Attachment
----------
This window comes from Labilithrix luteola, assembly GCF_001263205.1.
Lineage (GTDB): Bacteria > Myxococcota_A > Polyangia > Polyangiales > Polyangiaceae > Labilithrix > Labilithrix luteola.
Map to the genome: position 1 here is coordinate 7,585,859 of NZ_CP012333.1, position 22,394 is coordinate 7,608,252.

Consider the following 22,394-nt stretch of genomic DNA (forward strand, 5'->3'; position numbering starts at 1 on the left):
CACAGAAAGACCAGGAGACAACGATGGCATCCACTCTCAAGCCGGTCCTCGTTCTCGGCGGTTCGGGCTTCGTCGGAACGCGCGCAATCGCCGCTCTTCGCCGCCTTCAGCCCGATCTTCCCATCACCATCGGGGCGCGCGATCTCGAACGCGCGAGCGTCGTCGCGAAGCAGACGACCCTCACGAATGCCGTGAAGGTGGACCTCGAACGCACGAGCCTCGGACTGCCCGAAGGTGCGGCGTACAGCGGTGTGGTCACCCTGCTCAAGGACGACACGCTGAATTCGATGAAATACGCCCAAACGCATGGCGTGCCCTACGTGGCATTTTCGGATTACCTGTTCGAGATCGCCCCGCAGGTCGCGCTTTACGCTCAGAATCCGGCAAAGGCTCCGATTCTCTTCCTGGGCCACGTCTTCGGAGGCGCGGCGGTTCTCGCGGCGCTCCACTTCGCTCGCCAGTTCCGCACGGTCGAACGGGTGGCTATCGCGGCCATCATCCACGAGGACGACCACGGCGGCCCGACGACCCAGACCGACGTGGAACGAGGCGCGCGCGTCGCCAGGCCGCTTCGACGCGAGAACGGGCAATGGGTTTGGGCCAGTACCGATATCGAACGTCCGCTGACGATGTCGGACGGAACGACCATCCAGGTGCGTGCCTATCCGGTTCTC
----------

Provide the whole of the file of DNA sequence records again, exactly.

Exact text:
This window comes from Labilithrix luteola, assembly GCF_001263205.1.
Lineage (GTDB): Bacteria > Myxococcota_A > Polyangia > Polyangiales > Polyangiaceae > Labilithrix > Labilithrix luteola.
Map to the genome: position 1 here is coordinate 7,585,859 of NZ_CP012333.1, position 22,394 is coordinate 7,608,252.

Consider the following 22,394-nt stretch of genomic DNA (forward strand, 5'->3'; position numbering starts at 1 on the left):
CACAGAAAGACCAGGAGACAACGATGGCATCCACTCTCAAGCCGGTCCTCGTTCTCGGCGGTTCGGGCTTCGTCGGAACGCGCGCAATCGCCGCTCTTCGCCGCCTTCAGCCCGATCTTCCCATCACCATCGGGGCGCGCGATCTCGAACGCGCGAGCGTCGTCGCGAAGCAGACGACCCTCACGAATGCCGTGAAGGTGGACCTCGAACGCACGAGCCTCGGACTGCCCGAAGGTGCGGCGTACAGCGGTGTGGTCACCCTGCTCAAGGACGACACGCTGAATTCGATGAAATACGCCCAAACGCATGGCGTGCCCTACGTGGCATTTTCGGATTACCTGTTCGAGATCGCCCCGCAGGTCGCGCTTTACGCTCAGAATCCGGCAAAGGCTCCGATTCTCTTCCTGGGCCACGTCTTCGGAGGCGCGGCGGTTCTCGCGGCGCTCCACTTCGCTCGCCAGTTCCGCACGGTCGAACGGGTGGCTATCGCGGCCATCATCCACGAGGACGACCACGGCGGCCCGACGACCCAGACCGACGTGGAACGAGGCGCGCGCGTCGCCAGGCCGCTTCGACGCGAGAACGGGCAATGGGTTTGGGCCAGTACCGATATCGAACGTCCGCTGACGATGTCGGACGGAACGACCATCCAGGTGCGTGCCTATCCGGTTCTC